“I know that shit,” Bassem snapped, standing and stretching out his back with a groan. No matter his blood, the man was certainly taller than me— was nearly as tall as my father—and he knew it. You could see it in the way he looked down at his captain beside him and at me. “What’s that got to do with the hudr?” That made me blink. I’d never heard the scholiasts called that before. Greens.

“We’re supposed to drop him at Nov Senber,” said Demetri, switching to Jaddian, then back to Imperial Galstani as he swept a hand to encompass me. “Our friend here is to join the hudr.”

Bassem frowned at me, deep creases framing his gray lips. “Why?” The disgust in his voice was so thick it was almost solid, hitting me like a slap.

I did not speak at once. Somehow I couldn’t really see the big man but rather saw past him to the disc of the planet visible through the clear dome. Delos. Her gray seas stretched away wide and wild below us, the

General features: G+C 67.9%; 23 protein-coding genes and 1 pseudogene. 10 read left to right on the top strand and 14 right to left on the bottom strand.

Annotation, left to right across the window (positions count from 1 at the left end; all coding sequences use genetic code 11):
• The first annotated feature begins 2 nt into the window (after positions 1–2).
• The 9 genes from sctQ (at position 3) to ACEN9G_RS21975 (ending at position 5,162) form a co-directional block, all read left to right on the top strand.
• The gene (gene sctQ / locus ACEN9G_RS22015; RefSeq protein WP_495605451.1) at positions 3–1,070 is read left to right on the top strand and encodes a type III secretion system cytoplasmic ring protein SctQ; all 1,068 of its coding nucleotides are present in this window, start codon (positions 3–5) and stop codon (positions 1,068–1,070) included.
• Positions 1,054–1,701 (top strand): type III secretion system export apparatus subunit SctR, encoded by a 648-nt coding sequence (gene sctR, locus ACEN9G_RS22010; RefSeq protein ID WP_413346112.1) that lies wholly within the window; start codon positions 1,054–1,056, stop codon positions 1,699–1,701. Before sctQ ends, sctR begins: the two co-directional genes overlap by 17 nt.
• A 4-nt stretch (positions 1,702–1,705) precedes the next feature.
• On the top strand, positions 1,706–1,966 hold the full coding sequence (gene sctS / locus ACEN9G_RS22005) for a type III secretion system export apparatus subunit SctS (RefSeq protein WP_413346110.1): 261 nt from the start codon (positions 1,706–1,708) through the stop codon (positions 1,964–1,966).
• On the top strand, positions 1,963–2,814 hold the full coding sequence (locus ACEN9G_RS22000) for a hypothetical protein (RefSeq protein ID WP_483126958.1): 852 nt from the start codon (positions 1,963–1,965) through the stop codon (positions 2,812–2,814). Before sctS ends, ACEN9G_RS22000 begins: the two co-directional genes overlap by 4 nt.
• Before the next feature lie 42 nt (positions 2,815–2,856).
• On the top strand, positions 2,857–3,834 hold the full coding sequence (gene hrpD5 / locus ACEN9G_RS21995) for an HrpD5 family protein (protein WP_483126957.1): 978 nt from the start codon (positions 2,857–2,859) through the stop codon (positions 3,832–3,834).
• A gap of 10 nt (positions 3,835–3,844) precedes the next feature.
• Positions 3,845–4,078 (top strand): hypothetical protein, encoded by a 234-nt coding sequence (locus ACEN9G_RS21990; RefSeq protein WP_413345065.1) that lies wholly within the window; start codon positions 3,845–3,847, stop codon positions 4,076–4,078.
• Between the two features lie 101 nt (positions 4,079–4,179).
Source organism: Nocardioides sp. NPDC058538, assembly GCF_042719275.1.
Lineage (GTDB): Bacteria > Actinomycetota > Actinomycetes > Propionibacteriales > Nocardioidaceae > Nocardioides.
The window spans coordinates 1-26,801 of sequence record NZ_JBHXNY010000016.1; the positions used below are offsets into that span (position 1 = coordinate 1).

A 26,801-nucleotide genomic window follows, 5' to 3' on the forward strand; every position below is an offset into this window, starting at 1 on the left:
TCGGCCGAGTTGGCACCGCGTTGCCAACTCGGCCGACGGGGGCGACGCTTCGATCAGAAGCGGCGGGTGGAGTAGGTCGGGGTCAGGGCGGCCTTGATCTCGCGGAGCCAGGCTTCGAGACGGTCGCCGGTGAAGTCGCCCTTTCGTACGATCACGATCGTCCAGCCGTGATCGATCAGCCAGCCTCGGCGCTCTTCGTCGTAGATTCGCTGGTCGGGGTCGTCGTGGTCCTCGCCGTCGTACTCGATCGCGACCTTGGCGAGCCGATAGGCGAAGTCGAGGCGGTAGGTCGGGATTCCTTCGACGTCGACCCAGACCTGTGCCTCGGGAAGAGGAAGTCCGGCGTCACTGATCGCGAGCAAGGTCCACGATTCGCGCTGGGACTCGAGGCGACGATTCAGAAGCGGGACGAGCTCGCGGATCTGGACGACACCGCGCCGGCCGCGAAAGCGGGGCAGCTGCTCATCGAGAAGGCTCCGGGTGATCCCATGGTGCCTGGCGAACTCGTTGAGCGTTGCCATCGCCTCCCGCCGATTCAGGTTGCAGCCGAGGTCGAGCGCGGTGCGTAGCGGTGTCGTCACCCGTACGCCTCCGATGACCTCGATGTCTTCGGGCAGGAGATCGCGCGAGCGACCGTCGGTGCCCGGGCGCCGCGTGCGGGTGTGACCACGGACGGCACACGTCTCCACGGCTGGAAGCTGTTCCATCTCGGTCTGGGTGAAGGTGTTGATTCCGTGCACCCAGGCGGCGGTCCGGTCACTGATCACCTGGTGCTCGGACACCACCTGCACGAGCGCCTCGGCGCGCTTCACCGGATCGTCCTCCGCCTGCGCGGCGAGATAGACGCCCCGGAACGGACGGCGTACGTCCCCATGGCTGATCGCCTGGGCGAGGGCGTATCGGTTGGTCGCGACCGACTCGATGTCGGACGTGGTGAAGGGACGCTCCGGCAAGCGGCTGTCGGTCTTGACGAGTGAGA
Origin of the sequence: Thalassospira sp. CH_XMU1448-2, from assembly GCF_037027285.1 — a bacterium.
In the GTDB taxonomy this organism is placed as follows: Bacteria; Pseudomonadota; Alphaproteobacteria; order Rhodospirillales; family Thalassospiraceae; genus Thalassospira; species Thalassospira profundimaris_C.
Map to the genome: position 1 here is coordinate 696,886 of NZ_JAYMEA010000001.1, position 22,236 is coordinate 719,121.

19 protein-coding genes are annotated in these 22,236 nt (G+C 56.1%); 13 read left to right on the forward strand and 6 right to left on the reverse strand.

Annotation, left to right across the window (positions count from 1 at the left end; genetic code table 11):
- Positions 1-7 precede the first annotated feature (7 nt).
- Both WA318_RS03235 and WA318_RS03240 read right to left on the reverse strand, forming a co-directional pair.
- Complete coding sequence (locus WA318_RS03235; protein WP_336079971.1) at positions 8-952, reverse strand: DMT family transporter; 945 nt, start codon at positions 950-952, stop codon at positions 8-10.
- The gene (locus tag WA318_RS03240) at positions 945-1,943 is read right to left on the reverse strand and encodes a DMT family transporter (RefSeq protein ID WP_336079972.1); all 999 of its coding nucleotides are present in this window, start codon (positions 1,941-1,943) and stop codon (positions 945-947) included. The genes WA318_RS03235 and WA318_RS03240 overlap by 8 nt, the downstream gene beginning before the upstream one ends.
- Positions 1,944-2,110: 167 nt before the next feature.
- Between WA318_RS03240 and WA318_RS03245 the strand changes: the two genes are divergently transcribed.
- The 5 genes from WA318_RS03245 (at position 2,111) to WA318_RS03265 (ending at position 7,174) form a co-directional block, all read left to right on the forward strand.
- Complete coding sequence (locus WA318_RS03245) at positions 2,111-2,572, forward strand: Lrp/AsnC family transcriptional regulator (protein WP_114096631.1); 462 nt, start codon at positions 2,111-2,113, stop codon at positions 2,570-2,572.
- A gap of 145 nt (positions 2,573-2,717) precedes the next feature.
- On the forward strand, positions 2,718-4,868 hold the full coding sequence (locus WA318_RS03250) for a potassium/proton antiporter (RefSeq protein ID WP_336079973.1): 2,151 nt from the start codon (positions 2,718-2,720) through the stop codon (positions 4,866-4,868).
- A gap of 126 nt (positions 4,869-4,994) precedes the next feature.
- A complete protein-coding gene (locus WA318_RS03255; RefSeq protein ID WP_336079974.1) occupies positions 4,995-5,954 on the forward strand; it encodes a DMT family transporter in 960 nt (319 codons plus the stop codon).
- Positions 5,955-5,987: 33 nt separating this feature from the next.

monochrome more pronounced by the pitiful contrast accorded by the white smattering of cloud. Only the land relieved it: here brown, here green-black or ochre. Here dun, there an angry red or burning umber. I imagined Father’s globe, the one floating on his desk in the prefectural capitol building. From our high orbit it was easy to imagine that it was only that globe I saw, not the world. It felt as if at any moment, Father would strike me across the face again, and it would not be my crash-couch I fell into but his desk, the bloodwood chair splintering beneath me.

At last I shrugged. “Better them than the Chantry.”

“You want your brains scooped out?” Bassem asked, disgust curdling his momentarily friendly face. “You want that head of yours stuffed full of kit?”

“That isn’t how it works!” I stood then, looking up sharply at the huge sailor. “They aren’t demoniacs. They just study for centuries. Train their minds to work better, more efficiently.”

“By turning themselves into fucking soulless pricks, that’s how.” He glared down at his captain. “I don’t like it, boss.”

Demetri shrugged, wrung his hands like Pilate over the water basin.

“You don’t have to like it, Bassem. We’ve got nine thousand riding on it, and all we need to do is drop him off.”